Is Faster Better? Effects of walking speeds and durations on plantar skin blood flow responses in people WITHOUT diabetes

Interesting and potentially important work from Wu and coworkers showing that, for people without diabetes, increased speed increases blood flow. Their next goal: the same study in people WITH diabetes

Effects of walking speeds and durations on plantar skin blood flow responses

Background: Various walking speeds and durations in daily life cause different levels of ischemia of plantar tissues. It is unclear what walking speeds and durations significantly affect plantar tissue viability and risks for foot ulcers in non-diabetics and diabetics.
Objective: The aim of this study was to establish the normal response of plantar skin blood flow to different speeds and durations of walking exercise in non-diabetics that would be needed to quantify impaired responses in diabetics.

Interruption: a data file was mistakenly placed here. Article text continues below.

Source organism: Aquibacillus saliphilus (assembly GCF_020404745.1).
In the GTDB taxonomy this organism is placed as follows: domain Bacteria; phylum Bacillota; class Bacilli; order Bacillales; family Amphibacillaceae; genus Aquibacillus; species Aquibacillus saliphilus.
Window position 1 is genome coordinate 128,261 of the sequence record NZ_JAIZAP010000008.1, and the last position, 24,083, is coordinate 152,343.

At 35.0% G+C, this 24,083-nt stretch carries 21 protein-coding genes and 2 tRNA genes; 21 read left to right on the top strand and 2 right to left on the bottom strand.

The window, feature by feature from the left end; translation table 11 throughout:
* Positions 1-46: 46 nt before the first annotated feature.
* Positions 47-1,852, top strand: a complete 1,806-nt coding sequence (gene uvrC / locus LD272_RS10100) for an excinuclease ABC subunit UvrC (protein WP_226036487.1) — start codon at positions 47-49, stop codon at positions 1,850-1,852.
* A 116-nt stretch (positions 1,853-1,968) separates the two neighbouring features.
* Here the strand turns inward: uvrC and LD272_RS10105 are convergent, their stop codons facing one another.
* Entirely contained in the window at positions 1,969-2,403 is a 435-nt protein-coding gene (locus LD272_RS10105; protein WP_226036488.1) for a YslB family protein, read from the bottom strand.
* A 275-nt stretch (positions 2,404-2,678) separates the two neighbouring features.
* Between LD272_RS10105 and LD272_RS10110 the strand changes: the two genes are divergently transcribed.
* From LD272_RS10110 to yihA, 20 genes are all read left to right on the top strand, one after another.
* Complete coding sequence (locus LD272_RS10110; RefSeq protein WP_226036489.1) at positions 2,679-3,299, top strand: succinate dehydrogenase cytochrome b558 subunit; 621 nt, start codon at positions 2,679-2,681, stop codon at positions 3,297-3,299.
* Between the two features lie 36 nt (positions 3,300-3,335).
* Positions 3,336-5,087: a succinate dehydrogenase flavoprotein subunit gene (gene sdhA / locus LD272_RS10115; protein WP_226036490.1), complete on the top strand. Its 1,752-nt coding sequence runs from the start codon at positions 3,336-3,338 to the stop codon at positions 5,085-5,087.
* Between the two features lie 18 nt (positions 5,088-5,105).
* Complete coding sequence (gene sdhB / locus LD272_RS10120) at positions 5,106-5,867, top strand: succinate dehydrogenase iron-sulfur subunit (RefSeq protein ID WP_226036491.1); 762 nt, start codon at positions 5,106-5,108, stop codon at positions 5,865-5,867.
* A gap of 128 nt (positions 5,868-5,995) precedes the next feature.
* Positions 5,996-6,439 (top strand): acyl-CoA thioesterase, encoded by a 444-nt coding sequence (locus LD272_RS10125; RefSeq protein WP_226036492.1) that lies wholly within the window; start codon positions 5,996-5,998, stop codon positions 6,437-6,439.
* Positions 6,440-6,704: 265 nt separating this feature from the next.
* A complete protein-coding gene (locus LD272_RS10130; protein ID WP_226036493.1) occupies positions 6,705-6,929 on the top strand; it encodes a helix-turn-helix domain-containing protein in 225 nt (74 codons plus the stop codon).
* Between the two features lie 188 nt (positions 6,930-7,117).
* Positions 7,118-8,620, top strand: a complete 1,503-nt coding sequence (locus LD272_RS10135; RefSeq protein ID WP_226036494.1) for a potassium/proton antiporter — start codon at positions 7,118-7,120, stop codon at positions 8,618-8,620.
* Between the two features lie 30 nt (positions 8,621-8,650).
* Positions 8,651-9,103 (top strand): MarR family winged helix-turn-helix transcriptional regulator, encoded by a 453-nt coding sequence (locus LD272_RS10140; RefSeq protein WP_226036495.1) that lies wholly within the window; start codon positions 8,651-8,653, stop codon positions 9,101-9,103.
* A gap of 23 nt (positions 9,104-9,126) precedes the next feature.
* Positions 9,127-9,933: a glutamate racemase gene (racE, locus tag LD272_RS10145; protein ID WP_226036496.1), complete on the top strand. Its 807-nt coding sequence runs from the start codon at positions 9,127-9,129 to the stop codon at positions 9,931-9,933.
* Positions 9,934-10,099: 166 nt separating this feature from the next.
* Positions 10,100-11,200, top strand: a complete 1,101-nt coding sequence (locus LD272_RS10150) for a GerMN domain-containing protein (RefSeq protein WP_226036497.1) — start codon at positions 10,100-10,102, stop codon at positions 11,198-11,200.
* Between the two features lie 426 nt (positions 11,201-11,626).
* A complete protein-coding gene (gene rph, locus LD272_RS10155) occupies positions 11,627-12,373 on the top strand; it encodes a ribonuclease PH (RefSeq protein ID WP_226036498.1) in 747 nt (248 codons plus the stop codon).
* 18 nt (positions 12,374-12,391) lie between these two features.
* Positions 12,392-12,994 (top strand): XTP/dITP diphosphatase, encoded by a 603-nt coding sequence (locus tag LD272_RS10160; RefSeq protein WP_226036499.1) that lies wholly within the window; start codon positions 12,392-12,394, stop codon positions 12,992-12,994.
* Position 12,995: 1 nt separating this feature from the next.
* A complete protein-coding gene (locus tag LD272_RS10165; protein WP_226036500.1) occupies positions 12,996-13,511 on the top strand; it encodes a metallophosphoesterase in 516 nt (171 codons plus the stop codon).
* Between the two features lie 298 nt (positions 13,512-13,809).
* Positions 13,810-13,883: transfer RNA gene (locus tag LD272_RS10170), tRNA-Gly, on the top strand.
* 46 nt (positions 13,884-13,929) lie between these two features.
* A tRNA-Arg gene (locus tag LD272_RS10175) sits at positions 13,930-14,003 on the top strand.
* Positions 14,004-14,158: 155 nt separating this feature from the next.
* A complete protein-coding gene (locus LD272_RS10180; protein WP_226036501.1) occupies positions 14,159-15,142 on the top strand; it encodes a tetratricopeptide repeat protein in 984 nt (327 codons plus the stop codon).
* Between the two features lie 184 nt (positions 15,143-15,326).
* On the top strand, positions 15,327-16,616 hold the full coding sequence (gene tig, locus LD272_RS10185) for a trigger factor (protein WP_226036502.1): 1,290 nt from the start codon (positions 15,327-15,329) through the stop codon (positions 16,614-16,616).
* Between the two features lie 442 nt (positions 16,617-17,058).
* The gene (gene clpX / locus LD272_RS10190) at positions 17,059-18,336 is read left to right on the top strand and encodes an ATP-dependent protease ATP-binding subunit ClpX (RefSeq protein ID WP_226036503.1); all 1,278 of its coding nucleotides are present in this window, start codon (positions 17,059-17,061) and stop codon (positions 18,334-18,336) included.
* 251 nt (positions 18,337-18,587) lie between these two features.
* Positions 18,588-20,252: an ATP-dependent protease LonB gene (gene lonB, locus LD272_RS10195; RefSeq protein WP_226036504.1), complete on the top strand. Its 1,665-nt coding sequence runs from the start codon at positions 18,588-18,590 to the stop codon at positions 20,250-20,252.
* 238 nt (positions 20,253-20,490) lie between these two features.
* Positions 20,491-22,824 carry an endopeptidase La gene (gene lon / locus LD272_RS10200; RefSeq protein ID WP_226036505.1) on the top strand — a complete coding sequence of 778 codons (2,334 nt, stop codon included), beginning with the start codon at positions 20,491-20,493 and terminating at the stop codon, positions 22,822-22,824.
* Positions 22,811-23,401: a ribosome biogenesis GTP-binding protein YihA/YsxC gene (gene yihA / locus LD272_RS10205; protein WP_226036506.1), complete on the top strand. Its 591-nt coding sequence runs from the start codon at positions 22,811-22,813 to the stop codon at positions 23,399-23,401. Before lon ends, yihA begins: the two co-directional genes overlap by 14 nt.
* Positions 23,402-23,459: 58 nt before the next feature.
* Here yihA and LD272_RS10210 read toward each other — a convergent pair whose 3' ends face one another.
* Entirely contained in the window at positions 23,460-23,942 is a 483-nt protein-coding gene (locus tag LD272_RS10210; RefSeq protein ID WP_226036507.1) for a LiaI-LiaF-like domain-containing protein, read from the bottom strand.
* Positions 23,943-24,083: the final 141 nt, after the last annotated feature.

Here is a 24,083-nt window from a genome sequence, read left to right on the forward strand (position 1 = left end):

Method: Laser Doppler flowmetry was used to measure plantar skin blood flow of the first metatarsal head in 12 non-diabetics. A 3 × 2 factorial design, including 3 speeds (slow at 3 km/h, moderate at 6 km/h, and fast at 9 km/h) and 2 durations (10 and 20 min), was used in this study. Skin blood flow after walking was expressed as a ratio of skin blood flow before walking. The 3 × 2 two-way analysis of variance (ANOVA) with repeated measures was used to examine the main effects of speeds and durations and their interaction.

Result: The walking speed significantly affected skin blood flow responses (p < 0.01). Walking at 9 km/h sig- nificantly increased plantar skin blood flow (5.71 ± 1.89) compared to walking at 6 km/h (2.1 ± 0.29) and 3 km/h (1.16 ± 0.14), especially at 20-minute walking duration (p < 0.01). The walking duration showed a trend of significance on affecting skin blood flow responses (p = 0.06). There was no significant interaction between walking speeds and durations (p > 0.05).

Conclusions: Our results provide the first evidence that walking speeds affect plantar skin blood flow and a fast walking speed (9 km/h) significantly increases plantar skin blood flow compared to moderate (6 km/h) and slow (3 km/h) walking speeds.

David G. Armstrong

Dedicated to amputation prevention, wound healing, diabetic foot, biotechnology and the intersection between medical devices and consumer electronics.

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